Feverfew

Tanacetum parthenium

Feverfew is a flowering perennial herb native to Eurasia and found in Europe, Australia, and North and South America. It grows up to 24 inches tall in full sun, is a hardy herb (able to withstand −30 °C [−22 °F]), and is considered an invasive weed in some regions. The name derives from the Latin word febrifugia meaning “fever reducer.” Long used for medical purposes, it was documented by Greek herbalist Dioscorides as an anti-inflammatory. The daisy-like yellow flowers bloom between July and October, giving off a strong, bitter odor. Feverfew is closely related to the chrysanthemum.Traditionally, feverfew flowers and leaves were either chewed or ingested for their medicinal benefits. Today, the same methods of use are employed but now feverfew flowers and leaves are available in freeze-dried or dried form as well as in capsule, tablet, or liquid extract with standardized constituents. Feverfew contains parthenolide, a compound believed to reduce and prevent headaches and migraines.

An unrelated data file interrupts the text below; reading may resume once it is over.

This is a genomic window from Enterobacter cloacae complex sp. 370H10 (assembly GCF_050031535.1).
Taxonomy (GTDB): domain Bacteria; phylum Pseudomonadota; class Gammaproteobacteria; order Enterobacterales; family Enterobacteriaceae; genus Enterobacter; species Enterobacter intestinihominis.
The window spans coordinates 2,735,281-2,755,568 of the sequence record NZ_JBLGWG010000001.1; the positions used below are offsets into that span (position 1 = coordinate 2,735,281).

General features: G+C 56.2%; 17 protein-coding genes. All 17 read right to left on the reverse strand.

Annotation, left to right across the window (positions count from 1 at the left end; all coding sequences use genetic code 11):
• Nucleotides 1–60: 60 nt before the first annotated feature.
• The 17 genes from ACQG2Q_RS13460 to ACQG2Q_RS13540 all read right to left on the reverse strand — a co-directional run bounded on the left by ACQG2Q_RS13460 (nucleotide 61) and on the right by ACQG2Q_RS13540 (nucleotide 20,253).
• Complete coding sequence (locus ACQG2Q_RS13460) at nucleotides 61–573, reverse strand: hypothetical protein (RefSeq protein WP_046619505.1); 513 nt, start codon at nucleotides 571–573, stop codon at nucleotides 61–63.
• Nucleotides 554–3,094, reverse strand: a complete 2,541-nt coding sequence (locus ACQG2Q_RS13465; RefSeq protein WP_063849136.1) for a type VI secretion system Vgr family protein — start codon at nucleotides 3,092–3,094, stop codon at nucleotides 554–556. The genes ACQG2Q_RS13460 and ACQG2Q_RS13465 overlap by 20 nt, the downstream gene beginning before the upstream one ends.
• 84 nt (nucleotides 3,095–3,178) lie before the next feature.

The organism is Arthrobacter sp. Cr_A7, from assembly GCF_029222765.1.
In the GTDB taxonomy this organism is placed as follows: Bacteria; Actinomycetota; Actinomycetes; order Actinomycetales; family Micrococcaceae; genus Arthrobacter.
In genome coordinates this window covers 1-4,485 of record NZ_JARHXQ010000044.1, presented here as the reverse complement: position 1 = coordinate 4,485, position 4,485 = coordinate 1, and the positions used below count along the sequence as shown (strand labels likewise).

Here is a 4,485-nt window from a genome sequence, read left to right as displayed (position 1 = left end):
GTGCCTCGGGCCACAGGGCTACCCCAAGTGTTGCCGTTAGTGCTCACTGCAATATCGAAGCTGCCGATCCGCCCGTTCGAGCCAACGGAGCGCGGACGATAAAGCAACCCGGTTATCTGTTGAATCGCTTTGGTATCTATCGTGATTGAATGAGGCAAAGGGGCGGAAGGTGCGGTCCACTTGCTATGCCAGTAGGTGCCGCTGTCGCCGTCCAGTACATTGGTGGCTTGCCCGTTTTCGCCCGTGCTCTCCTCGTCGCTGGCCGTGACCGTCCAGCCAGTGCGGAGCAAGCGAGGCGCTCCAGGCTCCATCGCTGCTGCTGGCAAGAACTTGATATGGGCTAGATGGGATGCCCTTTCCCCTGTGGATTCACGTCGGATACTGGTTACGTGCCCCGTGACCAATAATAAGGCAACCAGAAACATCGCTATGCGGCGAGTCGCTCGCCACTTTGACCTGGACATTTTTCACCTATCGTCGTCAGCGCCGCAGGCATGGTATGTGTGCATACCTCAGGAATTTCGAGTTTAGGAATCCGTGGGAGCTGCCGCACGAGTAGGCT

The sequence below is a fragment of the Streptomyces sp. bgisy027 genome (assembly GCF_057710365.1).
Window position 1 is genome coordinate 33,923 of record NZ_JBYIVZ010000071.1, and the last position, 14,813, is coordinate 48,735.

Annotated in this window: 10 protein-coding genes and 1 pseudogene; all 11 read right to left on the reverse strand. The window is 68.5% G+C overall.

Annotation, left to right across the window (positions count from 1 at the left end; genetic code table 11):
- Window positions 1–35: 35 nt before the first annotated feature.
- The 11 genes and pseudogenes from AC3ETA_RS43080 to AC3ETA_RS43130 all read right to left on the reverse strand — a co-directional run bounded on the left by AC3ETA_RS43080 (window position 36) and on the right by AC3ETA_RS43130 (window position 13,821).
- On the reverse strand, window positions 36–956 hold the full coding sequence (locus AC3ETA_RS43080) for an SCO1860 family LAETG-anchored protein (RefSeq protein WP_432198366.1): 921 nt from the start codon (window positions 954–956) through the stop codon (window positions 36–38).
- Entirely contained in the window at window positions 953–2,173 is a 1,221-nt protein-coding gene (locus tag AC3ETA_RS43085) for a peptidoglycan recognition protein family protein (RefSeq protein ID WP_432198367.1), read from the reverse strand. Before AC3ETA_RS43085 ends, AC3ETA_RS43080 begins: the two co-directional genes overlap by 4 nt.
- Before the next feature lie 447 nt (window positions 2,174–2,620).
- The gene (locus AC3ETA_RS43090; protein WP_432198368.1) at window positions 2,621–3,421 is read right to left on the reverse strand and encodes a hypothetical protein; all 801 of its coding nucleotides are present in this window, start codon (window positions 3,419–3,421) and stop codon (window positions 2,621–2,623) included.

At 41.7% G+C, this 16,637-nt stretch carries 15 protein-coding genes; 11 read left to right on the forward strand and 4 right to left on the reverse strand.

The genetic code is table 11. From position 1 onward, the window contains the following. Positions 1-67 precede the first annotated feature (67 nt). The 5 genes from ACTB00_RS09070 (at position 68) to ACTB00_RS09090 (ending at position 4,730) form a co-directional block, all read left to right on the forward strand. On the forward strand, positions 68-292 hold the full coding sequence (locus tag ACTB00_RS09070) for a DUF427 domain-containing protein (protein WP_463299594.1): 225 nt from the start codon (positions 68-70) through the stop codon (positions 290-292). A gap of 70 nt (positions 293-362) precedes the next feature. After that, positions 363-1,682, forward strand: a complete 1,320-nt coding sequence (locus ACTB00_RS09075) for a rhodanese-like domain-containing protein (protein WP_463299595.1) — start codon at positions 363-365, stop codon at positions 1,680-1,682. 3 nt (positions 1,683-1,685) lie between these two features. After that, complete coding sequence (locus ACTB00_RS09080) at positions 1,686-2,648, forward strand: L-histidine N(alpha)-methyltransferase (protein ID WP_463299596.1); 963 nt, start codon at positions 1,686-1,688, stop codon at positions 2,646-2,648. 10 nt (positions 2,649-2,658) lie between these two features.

Used for:

Feverfew is a traditional herb remedy commonly used to prevent headaches and migraines as well as treat arthritis and digestive issues.

While scientific evidence does not support the claims that feverfew provides arthritis relief and digestive support, there are studies that support its ability to prevent headaches and migraines. Feverfew contains parthenolide, a compound believed to be largely responsible for its therapeutic effects. One study looked at the experience of 72 volunteers who were given either a capsule of dried feverfew leaves daily or a placebo. After completion, the study showed a reduction in the number and severity of headache and migraine attacks indicating a significant improvement from using feverfew. The researchers also found there were no serious side effects as a result of taking feverfew during the study. However, other studies have failed to find the same results and suggested the benefits are due to the placebo effect.  Feverfew’s efficacy may also be linked to its anti-inflammatory benefits and its melatonin constituents.

Natural Medicines Comprehensive Database (NMCD) concludes taking feverfew by mouth is possibly effective at reducing and preventing headaches and migraines. It also concludes feverfew is “possibly ineffective” for reducing symptoms of rheumatoid arthritis (RA).

Available in:

Fresh, freeze-dried, or dried leaves and flowers, capsules, tablets or standardized liquid extracts.

Herb / drug interactions:

Feverfew may affect how quickly the liver breaks down medications. Be cautious if you are on medications including diabetes medications and proton pump inhibitors that are changed or broken down by the liver. Also, feverfew may slow blood clotting and affect the ability of anticoagulant drugs to work properly.

Other safety concerns: